Thursday, 5 March 2015

Drug May Help Some Breast Cancer Patients Avoid Early Menopause

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Standard chemo can end fertility, but adding goserelin helped some survivors go on to conceive, study found


WebMD News from HealthDay

By Robert Preidt

HealthDay Reporter

WEDNESDAY, March 4, 2015 (HealthDay News) -- Breast cancer chemotherapy can trigger an unfortunate side effect for some patients -- early menopause.

But a new study suggests that adding the drug goserelin to chemotherapy cuts the odds of that happening in women with certain early-stage breast cancers.

"These findings provide hope for young women with breast cancer who would like to prevent early menopause or still have children," senior study author Dr. Kathy Albain, medical oncologist and director of the Breast Cancer Clinical Research Program at Loyola University, said in a university news release.

The study was funded by the U.S. National Cancer Institite and was published March 4 in the New England Journal of Medicine.

According to Albain, "some of the most distressing side effects of chemotherapy in young women with breast cancer are early and sudden onset of menopause and infertility."

Another expert in breast cancer care agreed. "For decades we have been treating premenopausal women with chemotherapy, which decreases the risk of developing metastatic breast cancer and improves overall survival," said Dr. George Raptis, an oncologist at North Shore University Hospital in Manhasset, N.Y.

However, while many younger women survive their cancer, they find themselves "unable to reproduce" due to their treatment, he said.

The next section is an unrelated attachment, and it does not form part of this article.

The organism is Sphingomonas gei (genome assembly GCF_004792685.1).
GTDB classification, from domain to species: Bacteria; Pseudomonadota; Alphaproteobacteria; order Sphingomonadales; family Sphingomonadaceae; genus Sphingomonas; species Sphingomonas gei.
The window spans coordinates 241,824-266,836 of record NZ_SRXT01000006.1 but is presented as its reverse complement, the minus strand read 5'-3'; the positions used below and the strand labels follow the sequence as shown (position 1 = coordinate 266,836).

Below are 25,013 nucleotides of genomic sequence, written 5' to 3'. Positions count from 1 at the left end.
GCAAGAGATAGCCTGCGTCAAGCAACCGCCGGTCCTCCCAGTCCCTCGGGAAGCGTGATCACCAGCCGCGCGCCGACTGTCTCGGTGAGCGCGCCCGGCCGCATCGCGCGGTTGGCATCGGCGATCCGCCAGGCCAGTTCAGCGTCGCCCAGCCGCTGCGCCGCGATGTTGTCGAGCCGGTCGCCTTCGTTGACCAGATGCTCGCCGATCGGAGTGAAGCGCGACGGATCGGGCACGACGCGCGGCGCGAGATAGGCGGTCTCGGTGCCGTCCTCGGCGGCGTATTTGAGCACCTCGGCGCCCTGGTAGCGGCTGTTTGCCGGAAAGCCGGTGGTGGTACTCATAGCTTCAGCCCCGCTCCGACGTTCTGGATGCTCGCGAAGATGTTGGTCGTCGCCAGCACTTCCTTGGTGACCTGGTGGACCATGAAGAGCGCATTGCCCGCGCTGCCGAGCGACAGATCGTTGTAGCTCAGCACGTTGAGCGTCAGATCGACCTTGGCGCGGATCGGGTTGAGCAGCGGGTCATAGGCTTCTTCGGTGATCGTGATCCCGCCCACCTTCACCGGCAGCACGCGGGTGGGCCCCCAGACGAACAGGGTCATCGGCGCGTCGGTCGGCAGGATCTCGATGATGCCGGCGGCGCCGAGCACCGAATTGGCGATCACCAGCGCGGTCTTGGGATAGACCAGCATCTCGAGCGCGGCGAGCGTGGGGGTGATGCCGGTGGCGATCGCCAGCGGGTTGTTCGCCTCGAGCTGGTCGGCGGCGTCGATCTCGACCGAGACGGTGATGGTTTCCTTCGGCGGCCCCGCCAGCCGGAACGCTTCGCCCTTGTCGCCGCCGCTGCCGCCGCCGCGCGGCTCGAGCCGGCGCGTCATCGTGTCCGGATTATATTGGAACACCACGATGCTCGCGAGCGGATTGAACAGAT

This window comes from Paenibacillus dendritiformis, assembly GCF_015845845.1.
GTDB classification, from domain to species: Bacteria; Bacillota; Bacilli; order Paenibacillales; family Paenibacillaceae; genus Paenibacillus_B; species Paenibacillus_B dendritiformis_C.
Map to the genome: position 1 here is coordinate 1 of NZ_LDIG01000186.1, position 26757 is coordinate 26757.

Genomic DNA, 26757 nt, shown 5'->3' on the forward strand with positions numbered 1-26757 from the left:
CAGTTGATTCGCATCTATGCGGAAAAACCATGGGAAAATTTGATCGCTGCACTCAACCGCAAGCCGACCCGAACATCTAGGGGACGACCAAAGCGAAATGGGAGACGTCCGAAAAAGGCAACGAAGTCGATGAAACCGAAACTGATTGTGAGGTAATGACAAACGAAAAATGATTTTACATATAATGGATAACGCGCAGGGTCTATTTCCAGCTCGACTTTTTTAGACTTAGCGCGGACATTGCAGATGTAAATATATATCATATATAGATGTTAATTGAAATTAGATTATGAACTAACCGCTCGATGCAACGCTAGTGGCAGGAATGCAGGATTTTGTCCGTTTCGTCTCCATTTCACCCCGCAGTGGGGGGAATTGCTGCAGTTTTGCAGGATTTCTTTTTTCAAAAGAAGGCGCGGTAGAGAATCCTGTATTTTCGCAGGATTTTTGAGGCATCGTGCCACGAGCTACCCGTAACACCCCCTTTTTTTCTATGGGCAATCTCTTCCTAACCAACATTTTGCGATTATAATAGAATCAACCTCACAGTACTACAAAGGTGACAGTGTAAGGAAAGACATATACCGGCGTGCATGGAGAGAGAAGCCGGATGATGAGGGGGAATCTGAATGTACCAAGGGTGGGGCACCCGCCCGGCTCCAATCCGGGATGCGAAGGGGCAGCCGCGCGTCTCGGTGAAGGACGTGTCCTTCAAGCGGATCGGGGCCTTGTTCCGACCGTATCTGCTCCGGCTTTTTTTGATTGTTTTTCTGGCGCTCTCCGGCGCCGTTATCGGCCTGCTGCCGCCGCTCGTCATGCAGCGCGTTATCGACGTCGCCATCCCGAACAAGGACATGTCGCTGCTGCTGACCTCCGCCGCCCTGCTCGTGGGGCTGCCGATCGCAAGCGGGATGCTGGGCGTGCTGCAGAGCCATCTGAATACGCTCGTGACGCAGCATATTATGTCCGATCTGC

In the new study, Albain's team tracked outcomes for 257 premenopausal women younger than 50, all of who had been diagnosed with early-stage breast cancer.

The women were randomly assigned to receive either standard chemotherapy or chemotherapy with goserelin (Zoladex).

After two years, 22 percent of the women who received standard chemotherapy had stopped menstruating or had reduced estrogen production and egg supply, compared with only 8 percent of those who had received goserelin.

Fertility got a boost, too: Pregnancy rates were 21 percent in the goserelin group and 11 percent in the standard chemotherapy group, the study found.

Goserelin works to shield fertility by temporarily putting the ovaries "at rest" during chemotherapy, Albain explained.

"We found that, in addition to reducing the risk of sudden, early menopause, and all of the symptoms that go along with menopause, goserelin was very safe and may even improve survival," she said.



source : Drug May Help Some Breast Cancer Patients Avoid Early Menopause

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